Medieval Feast

I am so embarrassed that I have never posted on this blog any info or pictures of our Medieval Party!  Since we’ve owned the house Will and I have been hosting the Medieval Party in various forms.  Usually the party is focused around a multi course feast lasting well into the night that includes tournaments of some kind beforehand and a costume contest.  This year we held an abridged version of the party with a much smaller invite list and just feasting – I didn’t feel up to hosting the full blown edition.

Tournaments and Activities

In the past we’ve held different “tournaments” where participants win “valuable” prizes (like honey, incense or tarot cards).  Here are some of the tournaments and activities we’ve held:

Tarot trick taking tournament/love letter tournament

Love letter tournament in progress

Archery Contest

Archery target set up in the distance.

Ka takes aim at the target while spectators look on.

Nerf Sword Fighting

Andrew dodges Will’s swordpoint.

Mark and Sal come to a stalemate

Kathleen and I have an uncontrollable laughing fit during our sword match.

Costume Contest

We’ve seen some awesome costumes over the years…  Here are just a few…

Will and Andrew sharing a pint of ale

The Bhimji family in full fantasy getup

Joe in his plague mask

Brian and Kathleen in dragon and fair maiden attire

Mead Tasting

We purchased several varieties of mead, fitted them with 1 oz pour spouts and provided tiny cups (with bees on them!).

Aaron advertising our mead tasting setup as Ka looks on.

Dining Atmosphere

We usually dine in our outdoor porch, or as we like to call it our Great Hall, with the exception of one year where it was far too cold.  We hang felt banners that I made with house from assorted real and fantasy heritages.  The tables are simply decorated with mead bottles serving as candle holders.

At the feast I cover the tables in cloths and provide guests with spoons, mugs and chalices.  I also scatter some shared knives around the table.  Guests are instructed that it is polite to wipe their hands on the table cloths and use their hands to eat.  Instead of plates I provide small trenchers (I find that ciabatta bread works perfectly as a trencher since it doesn’t leak much – though its not really authentic).  In the middle ages the trenchers would be given as alms to the poor after the meal, but my guests usually choose to eat them.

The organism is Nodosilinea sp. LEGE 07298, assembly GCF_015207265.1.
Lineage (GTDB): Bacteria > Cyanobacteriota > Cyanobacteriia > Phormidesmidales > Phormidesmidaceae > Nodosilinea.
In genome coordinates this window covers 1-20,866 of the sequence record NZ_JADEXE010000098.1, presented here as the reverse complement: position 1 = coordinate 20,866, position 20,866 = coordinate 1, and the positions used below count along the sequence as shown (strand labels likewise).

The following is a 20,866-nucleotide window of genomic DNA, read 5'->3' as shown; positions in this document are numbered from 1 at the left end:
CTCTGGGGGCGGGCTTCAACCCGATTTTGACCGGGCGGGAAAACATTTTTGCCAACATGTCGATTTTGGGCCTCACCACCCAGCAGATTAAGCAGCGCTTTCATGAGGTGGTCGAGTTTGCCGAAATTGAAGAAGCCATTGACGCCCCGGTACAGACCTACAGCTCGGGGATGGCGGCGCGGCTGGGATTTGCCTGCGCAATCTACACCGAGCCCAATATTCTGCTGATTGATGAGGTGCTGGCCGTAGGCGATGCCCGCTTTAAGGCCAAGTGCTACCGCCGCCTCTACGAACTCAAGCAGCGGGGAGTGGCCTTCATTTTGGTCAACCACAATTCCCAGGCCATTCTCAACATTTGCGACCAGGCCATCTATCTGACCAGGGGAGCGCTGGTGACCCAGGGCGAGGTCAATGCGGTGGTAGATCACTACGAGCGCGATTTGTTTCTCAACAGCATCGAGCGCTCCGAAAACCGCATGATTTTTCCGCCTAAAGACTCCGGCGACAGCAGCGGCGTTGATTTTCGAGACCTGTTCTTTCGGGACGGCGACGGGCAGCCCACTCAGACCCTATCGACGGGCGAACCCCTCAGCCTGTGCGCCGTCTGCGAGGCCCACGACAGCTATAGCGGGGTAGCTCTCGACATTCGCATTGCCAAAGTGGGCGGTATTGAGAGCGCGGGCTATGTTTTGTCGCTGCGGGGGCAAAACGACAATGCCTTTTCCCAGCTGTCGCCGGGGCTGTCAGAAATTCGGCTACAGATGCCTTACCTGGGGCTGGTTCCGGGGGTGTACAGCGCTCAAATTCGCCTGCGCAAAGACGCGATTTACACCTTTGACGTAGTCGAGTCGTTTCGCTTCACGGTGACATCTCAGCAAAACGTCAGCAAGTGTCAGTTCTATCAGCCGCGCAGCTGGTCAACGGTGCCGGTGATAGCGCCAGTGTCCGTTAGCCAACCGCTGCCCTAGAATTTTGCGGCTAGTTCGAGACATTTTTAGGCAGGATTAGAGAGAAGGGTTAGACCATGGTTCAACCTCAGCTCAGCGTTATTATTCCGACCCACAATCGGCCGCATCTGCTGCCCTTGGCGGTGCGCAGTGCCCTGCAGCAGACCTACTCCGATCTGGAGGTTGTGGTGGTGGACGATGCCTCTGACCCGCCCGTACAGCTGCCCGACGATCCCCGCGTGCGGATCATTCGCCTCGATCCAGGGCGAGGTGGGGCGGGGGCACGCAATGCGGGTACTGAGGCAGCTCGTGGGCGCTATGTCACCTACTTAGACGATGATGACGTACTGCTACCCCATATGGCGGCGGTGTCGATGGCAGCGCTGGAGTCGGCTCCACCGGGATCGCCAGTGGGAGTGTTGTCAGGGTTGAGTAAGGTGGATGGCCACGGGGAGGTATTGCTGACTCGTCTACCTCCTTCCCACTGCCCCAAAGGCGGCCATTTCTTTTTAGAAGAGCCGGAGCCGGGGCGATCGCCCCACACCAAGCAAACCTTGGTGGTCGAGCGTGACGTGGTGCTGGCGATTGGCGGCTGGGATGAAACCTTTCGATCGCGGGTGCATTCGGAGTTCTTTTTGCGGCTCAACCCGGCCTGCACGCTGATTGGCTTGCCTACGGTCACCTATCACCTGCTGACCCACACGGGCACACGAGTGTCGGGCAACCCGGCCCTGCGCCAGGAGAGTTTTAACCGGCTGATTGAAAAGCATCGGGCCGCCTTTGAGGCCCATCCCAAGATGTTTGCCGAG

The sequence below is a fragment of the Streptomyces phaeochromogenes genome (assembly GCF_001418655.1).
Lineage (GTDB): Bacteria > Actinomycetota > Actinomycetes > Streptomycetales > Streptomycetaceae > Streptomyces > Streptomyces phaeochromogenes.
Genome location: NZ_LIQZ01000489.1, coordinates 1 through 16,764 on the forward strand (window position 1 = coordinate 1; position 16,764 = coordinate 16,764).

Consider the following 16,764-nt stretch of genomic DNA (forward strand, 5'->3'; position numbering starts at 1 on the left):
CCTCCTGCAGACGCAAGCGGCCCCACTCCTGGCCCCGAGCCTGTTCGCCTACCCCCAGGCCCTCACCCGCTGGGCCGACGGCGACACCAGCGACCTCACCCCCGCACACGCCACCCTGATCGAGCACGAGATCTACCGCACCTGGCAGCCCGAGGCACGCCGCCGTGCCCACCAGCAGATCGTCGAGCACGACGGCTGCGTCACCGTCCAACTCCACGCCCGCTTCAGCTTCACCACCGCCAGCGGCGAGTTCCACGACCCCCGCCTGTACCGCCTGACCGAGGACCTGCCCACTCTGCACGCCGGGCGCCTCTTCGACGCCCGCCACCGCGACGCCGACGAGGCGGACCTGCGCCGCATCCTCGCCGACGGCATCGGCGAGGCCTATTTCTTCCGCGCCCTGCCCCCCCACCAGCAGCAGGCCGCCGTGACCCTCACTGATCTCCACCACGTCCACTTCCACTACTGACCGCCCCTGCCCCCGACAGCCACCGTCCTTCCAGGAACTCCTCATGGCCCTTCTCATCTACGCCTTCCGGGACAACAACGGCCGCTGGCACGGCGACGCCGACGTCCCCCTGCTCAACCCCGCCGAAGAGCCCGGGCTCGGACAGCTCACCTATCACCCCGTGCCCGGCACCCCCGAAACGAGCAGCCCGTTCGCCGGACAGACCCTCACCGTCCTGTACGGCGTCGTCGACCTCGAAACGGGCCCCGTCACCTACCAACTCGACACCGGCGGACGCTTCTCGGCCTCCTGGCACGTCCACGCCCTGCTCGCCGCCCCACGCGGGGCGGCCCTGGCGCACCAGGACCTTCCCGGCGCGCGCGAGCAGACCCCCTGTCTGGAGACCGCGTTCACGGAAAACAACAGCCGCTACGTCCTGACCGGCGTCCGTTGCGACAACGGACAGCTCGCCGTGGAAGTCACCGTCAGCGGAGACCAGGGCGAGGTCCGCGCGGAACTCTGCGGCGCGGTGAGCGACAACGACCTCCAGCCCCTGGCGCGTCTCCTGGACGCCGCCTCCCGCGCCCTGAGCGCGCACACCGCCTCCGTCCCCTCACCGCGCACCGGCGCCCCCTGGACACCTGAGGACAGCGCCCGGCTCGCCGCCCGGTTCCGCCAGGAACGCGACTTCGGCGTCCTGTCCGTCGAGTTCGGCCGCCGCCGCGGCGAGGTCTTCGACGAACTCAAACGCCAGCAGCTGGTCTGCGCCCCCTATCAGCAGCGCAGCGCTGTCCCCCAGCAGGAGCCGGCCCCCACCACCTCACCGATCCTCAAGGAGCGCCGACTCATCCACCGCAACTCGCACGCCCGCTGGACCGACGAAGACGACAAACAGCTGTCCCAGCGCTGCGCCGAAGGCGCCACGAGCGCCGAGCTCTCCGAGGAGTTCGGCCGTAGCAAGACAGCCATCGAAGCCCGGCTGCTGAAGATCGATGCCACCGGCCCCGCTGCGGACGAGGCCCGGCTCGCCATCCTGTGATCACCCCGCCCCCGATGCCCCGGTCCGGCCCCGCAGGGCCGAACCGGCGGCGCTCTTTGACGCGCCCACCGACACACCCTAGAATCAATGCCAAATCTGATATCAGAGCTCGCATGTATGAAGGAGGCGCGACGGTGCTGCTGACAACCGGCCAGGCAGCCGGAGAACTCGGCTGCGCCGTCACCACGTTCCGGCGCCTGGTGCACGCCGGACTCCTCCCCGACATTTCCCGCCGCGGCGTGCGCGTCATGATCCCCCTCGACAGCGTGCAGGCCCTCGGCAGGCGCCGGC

Crests (that I made from felt) grace the great hall.

Mugs, spoons and knives set the feast table in our great hall.

Feast Food

The feast menu varies slightly every year – but there are some staple dishes like pork pies, chicken legs and beef stew.  If I have any vegetarians attending I’ll make spinach pie as well.  While the menu is semi-authentic, semi-fantasy I try to keep the vegetables and meats authentic to the time period – so I try to avoid using potatoes or tomatoes or anything from the New World.

Appetizers (usually served during the tournaments):

Pickles, olives and pita chips with some fabulous prizes shown in the background.

Homemade pickles  – I use this recipe and omit the sugar

olives & hummus (store-bought)

Main Feast

Beef stew in foreground with lemon salat in background.

Beef stew

Pork Pie

Pork Pies  –  I use this recipe for pork pie, but I always use chopped up raspberries instead of currants (because I can never find currants).  This year I mashed the raspberries instead of chopping them and people declared it was the best version yet.  This is my go-to dough recipe for all my pies.

Chicken legs

Chicken legs – I use this recipe but instead of turkey legs (which are from the New World) I use 20 chicken legs.

Lemon salat – this is literally just very thinly sliced lemons served with sugar in the raw for dipping.  It is a crowd favorite as it tastes like sour patch kids.

A toast! What’s left of the root salad and a pork pie are in the center of the table.

Root salat – Great because it can be made the morning of, chilled and served cold.

Cabbage chowder.

Cabbage Chowder (from The Medieval Cookbook)


Shrewsbery cakes

Shrewsbery cakes in the foreground, medieval gingerbread in the background.

Medieval Gingerbread

Cream Custard Tart (from The Medieval Cookbook)

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